# 5 Mildly Interesting Facts About C

Published on theI learned C during the summer term of my first year at Imperial. In this post, I’m going to talk about five rather minor details I’ve picked up about C. I don’t think these will ever be useful when actually programming, but they’re interesting to know.

## Returning in Main

In C99 and C11, you don’t actually need a `return`

statement in your `main`

function. This is as, the specification declares that if the end of the function is reached without a `return`

, this is treated the same as the function returning 0.

Reaching the } that terminates the main function returns a value of 0. If the return type is not compatible with int, the termination status returned to the host environment is unspeciﬁed.

However, this is not the case in the C89 specification, where an explicit `return`

is required. Note returning the value 0, always means success. Alternatively, you can also return `EXIT_SUCCESS`

which is defined in `stdlib.h`

, which equals 0 on most systems and also means success. This lets you avoid magic numbers.

## Bitwise Operations

You probably know that C lets you perform bitwise operations, e.g. `&`

for bitwise AND, `|`

for bitwise OR and `^`

for bitwise XOR. What you might not know is that these bitwise operators have a lower precedence than `==`

, `!=`

and other comparison operatos. This means an expression such as `a & b == 0`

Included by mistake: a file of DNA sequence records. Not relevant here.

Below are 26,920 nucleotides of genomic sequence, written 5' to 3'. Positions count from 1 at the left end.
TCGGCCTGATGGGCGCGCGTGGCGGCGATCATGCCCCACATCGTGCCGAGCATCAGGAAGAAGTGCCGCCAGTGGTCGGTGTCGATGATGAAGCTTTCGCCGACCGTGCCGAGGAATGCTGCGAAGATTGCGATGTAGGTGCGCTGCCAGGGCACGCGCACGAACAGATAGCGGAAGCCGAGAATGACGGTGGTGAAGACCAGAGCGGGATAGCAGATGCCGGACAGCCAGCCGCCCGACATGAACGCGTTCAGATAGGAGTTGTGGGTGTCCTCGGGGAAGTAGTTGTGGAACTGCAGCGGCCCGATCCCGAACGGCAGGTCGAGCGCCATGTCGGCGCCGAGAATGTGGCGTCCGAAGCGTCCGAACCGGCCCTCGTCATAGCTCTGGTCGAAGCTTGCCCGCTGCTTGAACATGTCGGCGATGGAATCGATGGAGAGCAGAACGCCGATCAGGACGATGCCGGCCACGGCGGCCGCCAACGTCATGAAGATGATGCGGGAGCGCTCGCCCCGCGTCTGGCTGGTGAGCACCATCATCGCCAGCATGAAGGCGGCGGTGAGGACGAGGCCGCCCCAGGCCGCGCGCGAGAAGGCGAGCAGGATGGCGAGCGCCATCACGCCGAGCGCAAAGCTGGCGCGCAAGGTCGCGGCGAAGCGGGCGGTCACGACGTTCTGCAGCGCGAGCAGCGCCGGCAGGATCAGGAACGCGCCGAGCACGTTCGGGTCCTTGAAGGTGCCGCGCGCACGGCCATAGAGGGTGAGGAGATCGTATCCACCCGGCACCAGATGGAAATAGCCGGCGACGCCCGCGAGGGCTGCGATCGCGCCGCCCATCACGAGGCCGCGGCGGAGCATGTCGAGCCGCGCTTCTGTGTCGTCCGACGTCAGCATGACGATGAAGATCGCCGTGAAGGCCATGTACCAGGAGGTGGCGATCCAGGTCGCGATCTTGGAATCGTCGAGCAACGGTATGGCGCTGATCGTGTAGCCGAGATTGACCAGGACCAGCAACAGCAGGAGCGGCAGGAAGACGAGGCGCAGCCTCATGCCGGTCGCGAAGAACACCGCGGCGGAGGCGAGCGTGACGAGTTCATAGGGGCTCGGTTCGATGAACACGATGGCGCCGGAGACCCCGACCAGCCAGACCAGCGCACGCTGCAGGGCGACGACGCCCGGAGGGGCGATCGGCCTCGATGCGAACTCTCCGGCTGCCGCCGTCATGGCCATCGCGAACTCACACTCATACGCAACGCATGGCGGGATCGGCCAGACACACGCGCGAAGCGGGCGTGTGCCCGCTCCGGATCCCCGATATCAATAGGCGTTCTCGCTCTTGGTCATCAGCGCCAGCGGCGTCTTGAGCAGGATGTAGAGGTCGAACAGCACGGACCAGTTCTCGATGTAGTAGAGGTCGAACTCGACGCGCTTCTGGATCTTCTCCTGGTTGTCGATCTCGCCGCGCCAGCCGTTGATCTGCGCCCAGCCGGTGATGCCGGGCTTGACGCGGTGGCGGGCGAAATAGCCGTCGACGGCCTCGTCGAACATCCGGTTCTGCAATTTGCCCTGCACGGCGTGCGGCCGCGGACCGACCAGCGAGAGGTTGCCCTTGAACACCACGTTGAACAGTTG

would be interpreted as `a & (b == 0)`

, rather than what you almost certainly want, which is `(a & b) == 0`

.

This seems like an odd state of affairs. There is a good explanation, though. The bitwise operators were used in C’s precedessor, B, as logical operators. Therefore `(a == 0) & (b == 0)`

, would be used to check both `a`

and `b`

were 0. Having these bitwise operators have a lower precedence than comparison operators such as `==`

, meant you could just write `a == 0 & b == 0`

.

In order to make the transition from B to C, they decided to keep the precedence of these operators relative to `==`

the same, as Dennis Ritchie says:

In converting from B to C, one wants to replace & by && in such a statement; to make the conversion less painful, we decided to keep the precedence of the & operator the same relative to ==, and merely split the precedence of && slightly from &.

## Octal Notation

You probably also know that you can write hexadcimal literals, by prefixing it with `0x`

. There’s also a way of doing this for base 8, i.e. octal, literals. This is done by a prefix of `0`

. So `010`

would actually refer to 8. This has been inherited in C++, Java and JavaScript. Although it’s not allowed in JavaScript, when using strict mode. In the latest version of JavaScript, ES6, an alternative `0o`

was provided. In C++14, Java and ES6, you can also use binary literals with the prefix `0b`

. This isn’t part of any C standard, although GCC implements it as an extension.

## Pointers and Indices

Consider the following declaration:

To obtain the first element of the array you can do `a[0]`

, but you can also do `0[a]`

. Why? Well, in C `a[b]`

is syntactic sugar for `*(a + b)`

, so `a[b]`

is equivalent to `b[a]`

since addition is commutative.

## Adding and Subtracting 1

If you want to get the value of an integer plus 1, you can write `-~a`

. `~`

being the bitwise NOT operator. Similarly, if you want to get the value of an integer minus 1, you can write `~-a`

. This is due to 2’s complement arithmetic.

This is technically platform-dependent, since the C specification doesn’t enforce that 2’s complement is used to represent signed integers, but in practice most computer systems will use 2’s complement. In 2’s complement, when negating a number, all bits are flipped and 1 is added. Since `~a`

only flips the bits, the value of `-a = ~a + 1`

, which means `~a = -a - 1`

. So `-~a`

= `-(-a - 1) = a + 1`

. Similarly `~-a`

= `-(-a) - 1 = a - 1`

.